On August 15, 2022, the Panama Canal will celebrate 108 years of operation, and continues to demonstrate its commitment to the country and to international trade.
The Panama Canal, taking advantage of its geographical position, has changed international trade by saving time, distances, and costs to the maritime transport of finished products and raw materials between different countries, since its inauguration on August 15, 1914 and even more, with the expansion of its capacity in 2016. This is how our Canal connects to 180 maritime routes that reach 1,920 ports in 170 countries around the world, and where in the calendar year 2021, transited 2.4% of the world’s maritime trade.
“As we celebrate the anniversary of the inauguration of the Canal operation, we continue our commitment in favor of offering value to our clients, and with it, offering new opportunities to our human team for the benefit of the country,” highlighted Panama Canal Administrator Ricaurte Vásquez Morales.
The key is maintenance
One of the keys to the Canal’s continued validity lies in its maintenance. The century-old locks that saw the steamship Ancon in its inaugural transit continue to operate thanks to a robust multi-year maintenance program in all its structures.
The most recent maintenance work took place in the east lane of the Miraflores Locks last July. This was a major dry chamber maintenance operation to replace gates 112 and 113, change the seals on both gates, as well as two sets of valves, among other works.
This work was possible thanks to the efforts of close to 300 workers from different divisions, who worked nine continuous days, in two 12-hour shifts, with almost 200 workers per day.
The Panama Canal also fulfills an environmental responsibility to the country: to ensure the availability of water in volume and quality for its operation and for human consumption.
An example of this commitment is the creation of the Center for Hydro-environmental Innovation, Research and Technology (CITEC), an initiative promoted by the Panama Canal with the support of the Technological University of Panama (UTP), as part of the efforts to increase the protection of water resources.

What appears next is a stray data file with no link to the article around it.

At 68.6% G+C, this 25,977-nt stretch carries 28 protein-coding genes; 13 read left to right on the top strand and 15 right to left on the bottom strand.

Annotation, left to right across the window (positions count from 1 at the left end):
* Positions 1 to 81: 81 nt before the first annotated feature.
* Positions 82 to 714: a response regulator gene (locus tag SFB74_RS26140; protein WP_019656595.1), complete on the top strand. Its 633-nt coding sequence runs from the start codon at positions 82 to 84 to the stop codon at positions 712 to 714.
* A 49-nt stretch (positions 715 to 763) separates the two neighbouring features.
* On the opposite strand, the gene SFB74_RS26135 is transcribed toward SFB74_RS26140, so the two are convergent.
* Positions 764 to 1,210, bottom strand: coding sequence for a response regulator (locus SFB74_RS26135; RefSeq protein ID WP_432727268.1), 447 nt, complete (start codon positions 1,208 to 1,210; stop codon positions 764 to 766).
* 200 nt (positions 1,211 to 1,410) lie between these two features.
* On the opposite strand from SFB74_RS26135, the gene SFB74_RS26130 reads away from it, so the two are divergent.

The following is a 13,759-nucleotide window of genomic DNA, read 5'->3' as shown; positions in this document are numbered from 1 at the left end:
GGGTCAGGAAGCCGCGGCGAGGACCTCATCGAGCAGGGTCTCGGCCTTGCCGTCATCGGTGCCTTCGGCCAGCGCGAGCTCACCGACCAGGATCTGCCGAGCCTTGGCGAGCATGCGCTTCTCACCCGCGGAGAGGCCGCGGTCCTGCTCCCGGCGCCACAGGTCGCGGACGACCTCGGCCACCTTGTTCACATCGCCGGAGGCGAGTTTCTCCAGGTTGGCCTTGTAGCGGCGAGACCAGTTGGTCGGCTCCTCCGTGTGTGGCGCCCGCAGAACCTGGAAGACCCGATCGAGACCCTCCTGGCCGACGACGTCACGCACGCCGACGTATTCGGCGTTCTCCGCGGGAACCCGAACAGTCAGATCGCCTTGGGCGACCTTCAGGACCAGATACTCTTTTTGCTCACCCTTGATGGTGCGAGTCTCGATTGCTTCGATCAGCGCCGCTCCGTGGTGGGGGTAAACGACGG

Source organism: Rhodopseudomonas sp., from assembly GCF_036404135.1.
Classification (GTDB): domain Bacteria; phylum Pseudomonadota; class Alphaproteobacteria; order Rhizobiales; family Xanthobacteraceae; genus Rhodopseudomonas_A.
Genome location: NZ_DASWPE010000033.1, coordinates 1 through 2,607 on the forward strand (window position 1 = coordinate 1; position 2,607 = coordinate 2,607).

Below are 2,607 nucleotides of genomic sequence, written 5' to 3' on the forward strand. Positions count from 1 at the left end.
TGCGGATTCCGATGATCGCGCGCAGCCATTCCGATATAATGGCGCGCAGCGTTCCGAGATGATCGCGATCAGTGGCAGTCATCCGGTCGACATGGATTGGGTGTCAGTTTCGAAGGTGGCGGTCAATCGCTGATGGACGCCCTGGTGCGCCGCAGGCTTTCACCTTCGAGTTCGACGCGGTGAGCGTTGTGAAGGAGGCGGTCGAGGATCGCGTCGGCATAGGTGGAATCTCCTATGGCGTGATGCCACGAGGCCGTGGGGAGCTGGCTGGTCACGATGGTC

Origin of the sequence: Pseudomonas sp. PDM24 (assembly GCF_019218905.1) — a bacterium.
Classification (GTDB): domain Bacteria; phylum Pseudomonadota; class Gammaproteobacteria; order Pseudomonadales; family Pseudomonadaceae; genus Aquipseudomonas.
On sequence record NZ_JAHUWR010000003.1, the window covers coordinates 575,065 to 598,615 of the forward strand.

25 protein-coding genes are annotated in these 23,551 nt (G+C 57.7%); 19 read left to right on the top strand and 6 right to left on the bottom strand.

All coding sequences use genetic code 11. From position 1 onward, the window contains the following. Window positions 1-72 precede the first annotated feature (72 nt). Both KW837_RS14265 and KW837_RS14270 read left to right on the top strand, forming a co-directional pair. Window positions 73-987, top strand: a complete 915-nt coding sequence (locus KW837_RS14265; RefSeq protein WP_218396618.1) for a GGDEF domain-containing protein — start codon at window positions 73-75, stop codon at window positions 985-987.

This is a project that involves government entities such as the National Secretariat of Science, Technology, and Innovation (SENACYT), the Government Innovation Authority (AIG), and the City of Knowledge Foundation, all with the aim of participating in research and development efforts on the subject.
Preserving water resources
In addition, and as part of the responsible management of water resources, the Panama Canal conducted the annual operational tests of the 14 gates of the Gatun spillway in Colon. The tests were carried out at the end of July (instead of October as is usually the case), due to the abundant rainfall in the Canal watershed, as a result of this year’s La Niña phenomenon.
At the time of the opening of the floodgates, the level of Gatun Lake was 87.55 feet, which is 1.45 feet from the operational maximum of 89 feet, usually recorded between November or December.
The waterway ensures that the 14 gates of the Gatun spillway are available for flood control when the reservoir reaches its maximum levels in the last quarter of the year. Thus, the Panama Canal celebrates 108 years of operation, and the date allows for a reflection on its vision for the future, the challenges ahead and the need for us, as a country, to work together on continuous improvements, because Together We Are Panama.